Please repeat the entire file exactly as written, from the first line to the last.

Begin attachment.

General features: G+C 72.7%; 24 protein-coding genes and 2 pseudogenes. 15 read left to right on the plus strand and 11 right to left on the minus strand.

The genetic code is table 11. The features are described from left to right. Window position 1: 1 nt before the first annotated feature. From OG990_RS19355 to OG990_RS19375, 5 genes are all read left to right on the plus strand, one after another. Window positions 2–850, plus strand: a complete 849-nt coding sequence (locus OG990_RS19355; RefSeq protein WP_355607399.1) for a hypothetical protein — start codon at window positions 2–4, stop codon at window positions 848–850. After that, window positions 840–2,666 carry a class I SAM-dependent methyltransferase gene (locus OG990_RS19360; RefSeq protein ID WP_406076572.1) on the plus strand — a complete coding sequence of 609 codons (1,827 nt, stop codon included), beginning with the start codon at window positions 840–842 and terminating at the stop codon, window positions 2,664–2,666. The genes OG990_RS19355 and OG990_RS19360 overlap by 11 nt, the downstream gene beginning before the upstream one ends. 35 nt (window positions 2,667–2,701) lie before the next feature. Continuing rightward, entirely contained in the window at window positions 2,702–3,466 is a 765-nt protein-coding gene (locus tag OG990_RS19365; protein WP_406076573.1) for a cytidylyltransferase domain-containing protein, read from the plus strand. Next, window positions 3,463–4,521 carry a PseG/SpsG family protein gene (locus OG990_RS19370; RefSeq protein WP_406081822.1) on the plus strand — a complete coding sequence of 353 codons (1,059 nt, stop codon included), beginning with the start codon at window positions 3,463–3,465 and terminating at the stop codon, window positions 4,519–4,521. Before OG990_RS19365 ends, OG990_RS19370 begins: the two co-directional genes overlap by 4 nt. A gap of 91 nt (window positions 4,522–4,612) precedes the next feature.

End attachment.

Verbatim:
General features: G+C 72.7%; 24 protein-coding genes and 2 pseudogenes. 15 read left to right on the plus strand and 11 right to left on the minus strand.

The genetic code is table 11. The features are described from left to right. Window position 1: 1 nt before the first annotated feature. From OG990_RS19355 to OG990_RS19375, 5 genes are all read left to right on the plus strand, one after another. Window positions 2–850, plus strand: a complete 849-nt coding sequence (locus OG990_RS19355; RefSeq protein WP_355607399.1) for a hypothetical protein — start codon at window positions 2–4, stop codon at window positions 848–850. After that, window positions 840–2,666 carry a class I SAM-dependent methyltransferase gene (locus OG990_RS19360; RefSeq protein ID WP_406076572.1) on the plus strand — a complete coding sequence of 609 codons (1,827 nt, stop codon included), beginning with the start codon at window positions 840–842 and terminating at the stop codon, window positions 2,664–2,666. The genes OG990_RS19355 and OG990_RS19360 overlap by 11 nt, the downstream gene beginning before the upstream one ends. 35 nt (window positions 2,667–2,701) lie before the next feature. Continuing rightward, entirely contained in the window at window positions 2,702–3,466 is a 765-nt protein-coding gene (locus tag OG990_RS19365; protein WP_406076573.1) for a cytidylyltransferase domain-containing protein, read from the plus strand. Next, window positions 3,463–4,521 carry a PseG/SpsG family protein gene (locus OG990_RS19370; RefSeq protein WP_406081822.1) on the plus strand — a complete coding sequence of 353 codons (1,059 nt, stop codon included), beginning with the start codon at window positions 3,463–3,465 and terminating at the stop codon, window positions 4,519–4,521. Before OG990_RS19365 ends, OG990_RS19370 begins: the two co-directional genes overlap by 4 nt. A gap of 91 nt (window positions 4,522–4,612) precedes the next feature.